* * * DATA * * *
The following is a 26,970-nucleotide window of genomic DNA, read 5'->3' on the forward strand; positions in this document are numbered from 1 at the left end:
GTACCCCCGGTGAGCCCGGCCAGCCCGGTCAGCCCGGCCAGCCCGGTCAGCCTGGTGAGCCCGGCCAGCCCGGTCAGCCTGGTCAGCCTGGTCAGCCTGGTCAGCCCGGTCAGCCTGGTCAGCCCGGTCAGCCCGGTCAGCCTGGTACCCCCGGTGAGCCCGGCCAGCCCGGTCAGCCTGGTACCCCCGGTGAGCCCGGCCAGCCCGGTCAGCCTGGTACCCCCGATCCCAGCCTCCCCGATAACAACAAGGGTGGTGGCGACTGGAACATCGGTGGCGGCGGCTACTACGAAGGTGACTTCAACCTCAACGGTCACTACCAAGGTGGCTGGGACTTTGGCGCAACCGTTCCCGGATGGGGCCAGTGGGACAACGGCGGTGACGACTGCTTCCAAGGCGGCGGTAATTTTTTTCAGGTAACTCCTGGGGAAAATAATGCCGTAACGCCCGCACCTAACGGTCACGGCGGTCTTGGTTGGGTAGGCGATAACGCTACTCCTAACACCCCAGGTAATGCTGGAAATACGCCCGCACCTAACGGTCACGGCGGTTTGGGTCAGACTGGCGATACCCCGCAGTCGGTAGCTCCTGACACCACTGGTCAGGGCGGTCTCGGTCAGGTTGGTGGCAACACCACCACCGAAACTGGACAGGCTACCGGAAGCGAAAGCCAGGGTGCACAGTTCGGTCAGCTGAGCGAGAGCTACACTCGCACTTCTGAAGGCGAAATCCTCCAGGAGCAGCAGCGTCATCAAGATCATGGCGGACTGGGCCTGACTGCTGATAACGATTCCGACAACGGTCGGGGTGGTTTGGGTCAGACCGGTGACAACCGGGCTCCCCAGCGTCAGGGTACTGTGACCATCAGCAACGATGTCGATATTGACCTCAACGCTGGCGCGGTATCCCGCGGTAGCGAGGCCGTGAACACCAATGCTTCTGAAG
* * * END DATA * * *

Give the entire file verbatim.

The following is a 26,970-nucleotide window of genomic DNA, read 5'->3' on the forward strand; positions in this document are numbered from 1 at the left end:
GTACCCCCGGTGAGCCCGGCCAGCCCGGTCAGCCCGGCCAGCCCGGTCAGCCTGGTGAGCCCGGCCAGCCCGGTCAGCCTGGTCAGCCTGGTCAGCCTGGTCAGCCCGGTCAGCCTGGTCAGCCCGGTCAGCCCGGTCAGCCTGGTACCCCCGGTGAGCCCGGCCAGCCCGGTCAGCCTGGTACCCCCGGTGAGCCCGGCCAGCCCGGTCAGCCTGGTACCCCCGATCCCAGCCTCCCCGATAACAACAAGGGTGGTGGCGACTGGAACATCGGTGGCGGCGGCTACTACGAAGGTGACTTCAACCTCAACGGTCACTACCAAGGTGGCTGGGACTTTGGCGCAACCGTTCCCGGATGGGGCCAGTGGGACAACGGCGGTGACGACTGCTTCCAAGGCGGCGGTAATTTTTTTCAGGTAACTCCTGGGGAAAATAATGCCGTAACGCCCGCACCTAACGGTCACGGCGGTCTTGGTTGGGTAGGCGATAACGCTACTCCTAACACCCCAGGTAATGCTGGAAATACGCCCGCACCTAACGGTCACGGCGGTTTGGGTCAGACTGGCGATACCCCGCAGTCGGTAGCTCCTGACACCACTGGTCAGGGCGGTCTCGGTCAGGTTGGTGGCAACACCACCACCGAAACTGGACAGGCTACCGGAAGCGAAAGCCAGGGTGCACAGTTCGGTCAGCTGAGCGAGAGCTACACTCGCACTTCTGAAGGCGAAATCCTCCAGGAGCAGCAGCGTCATCAAGATCATGGCGGACTGGGCCTGACTGCTGATAACGATTCCGACAACGGTCGGGGTGGTTTGGGTCAGACCGGTGACAACCGGGCTCCCCAGCGTCAGGGTACTGTGACCATCAGCAACGATGTCGATATTGACCTCAACGCTGGCGCGGTATCCCGCGGTAGCGAGGCCGTGAACACCAATGCTTCTGAAG